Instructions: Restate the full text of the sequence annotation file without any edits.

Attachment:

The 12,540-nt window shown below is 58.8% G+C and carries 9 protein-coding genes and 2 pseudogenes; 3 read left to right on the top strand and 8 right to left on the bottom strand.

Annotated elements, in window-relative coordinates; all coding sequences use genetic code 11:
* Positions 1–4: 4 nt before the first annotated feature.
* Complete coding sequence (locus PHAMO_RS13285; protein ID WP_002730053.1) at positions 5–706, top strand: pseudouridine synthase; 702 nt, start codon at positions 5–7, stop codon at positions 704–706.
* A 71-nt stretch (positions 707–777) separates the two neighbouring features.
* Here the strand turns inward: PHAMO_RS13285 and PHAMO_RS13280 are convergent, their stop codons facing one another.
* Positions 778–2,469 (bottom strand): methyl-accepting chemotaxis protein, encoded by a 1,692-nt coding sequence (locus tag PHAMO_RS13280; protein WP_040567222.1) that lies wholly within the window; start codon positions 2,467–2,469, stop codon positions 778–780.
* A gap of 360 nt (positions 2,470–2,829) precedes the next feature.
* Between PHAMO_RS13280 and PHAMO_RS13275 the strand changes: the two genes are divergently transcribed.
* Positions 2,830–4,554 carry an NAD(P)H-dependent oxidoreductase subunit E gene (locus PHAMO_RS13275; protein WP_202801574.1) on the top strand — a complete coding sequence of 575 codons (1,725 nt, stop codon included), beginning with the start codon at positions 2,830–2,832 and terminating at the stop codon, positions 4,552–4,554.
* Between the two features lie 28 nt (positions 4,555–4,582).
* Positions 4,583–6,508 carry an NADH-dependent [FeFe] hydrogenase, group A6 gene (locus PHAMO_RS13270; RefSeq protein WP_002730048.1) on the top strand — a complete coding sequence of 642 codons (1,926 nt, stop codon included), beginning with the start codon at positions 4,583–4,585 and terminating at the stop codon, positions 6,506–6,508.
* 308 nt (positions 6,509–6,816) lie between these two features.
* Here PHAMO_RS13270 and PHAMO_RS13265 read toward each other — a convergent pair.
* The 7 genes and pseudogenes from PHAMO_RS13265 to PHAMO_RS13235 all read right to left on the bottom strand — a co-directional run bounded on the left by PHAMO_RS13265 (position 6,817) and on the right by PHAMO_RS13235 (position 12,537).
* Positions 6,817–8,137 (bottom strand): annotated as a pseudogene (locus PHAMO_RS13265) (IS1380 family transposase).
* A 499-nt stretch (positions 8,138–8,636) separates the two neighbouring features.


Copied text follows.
The 12,540-nt window shown below is 58.8% G+C and carries 9 protein-coding genes and 2 pseudogenes; 3 read left to right on the top strand and 8 right to left on the bottom strand.

Annotated elements, in window-relative coordinates; all coding sequences use genetic code 11:
* Positions 1–4: 4 nt before the first annotated feature.
* Complete coding sequence (locus PHAMO_RS13285; protein ID WP_002730053.1) at positions 5–706, top strand: pseudouridine synthase; 702 nt, start codon at positions 5–7, stop codon at positions 704–706.
* A 71-nt stretch (positions 707–777) separates the two neighbouring features.
* Here the strand turns inward: PHAMO_RS13285 and PHAMO_RS13280 are convergent, their stop codons facing one another.
* Positions 778–2,469 (bottom strand): methyl-accepting chemotaxis protein, encoded by a 1,692-nt coding sequence (locus tag PHAMO_RS13280; protein WP_040567222.1) that lies wholly within the window; start codon positions 2,467–2,469, stop codon positions 778–780.
* A gap of 360 nt (positions 2,470–2,829) precedes the next feature.
* Between PHAMO_RS13280 and PHAMO_RS13275 the strand changes: the two genes are divergently transcribed.
* Positions 2,830–4,554 carry an NAD(P)H-dependent oxidoreductase subunit E gene (locus PHAMO_RS13275; protein WP_202801574.1) on the top strand — a complete coding sequence of 575 codons (1,725 nt, stop codon included), beginning with the start codon at positions 2,830–2,832 and terminating at the stop codon, positions 4,552–4,554.
* Between the two features lie 28 nt (positions 4,555–4,582).
* Positions 4,583–6,508 carry an NADH-dependent [FeFe] hydrogenase, group A6 gene (locus PHAMO_RS13270; RefSeq protein WP_002730048.1) on the top strand — a complete coding sequence of 642 codons (1,926 nt, stop codon included), beginning with the start codon at positions 4,583–4,585 and terminating at the stop codon, positions 6,506–6,508.
* 308 nt (positions 6,509–6,816) lie between these two features.
* Here PHAMO_RS13270 and PHAMO_RS13265 read toward each other — a convergent pair.
* The 7 genes and pseudogenes from PHAMO_RS13265 to PHAMO_RS13235 all read right to left on the bottom strand — a co-directional run bounded on the left by PHAMO_RS13265 (position 6,817) and on the right by PHAMO_RS13235 (position 12,537).
* Positions 6,817–8,137 (bottom strand): annotated as a pseudogene (locus PHAMO_RS13265) (IS1380 family transposase).
* A 499-nt stretch (positions 8,138–8,636) separates the two neighbouring features.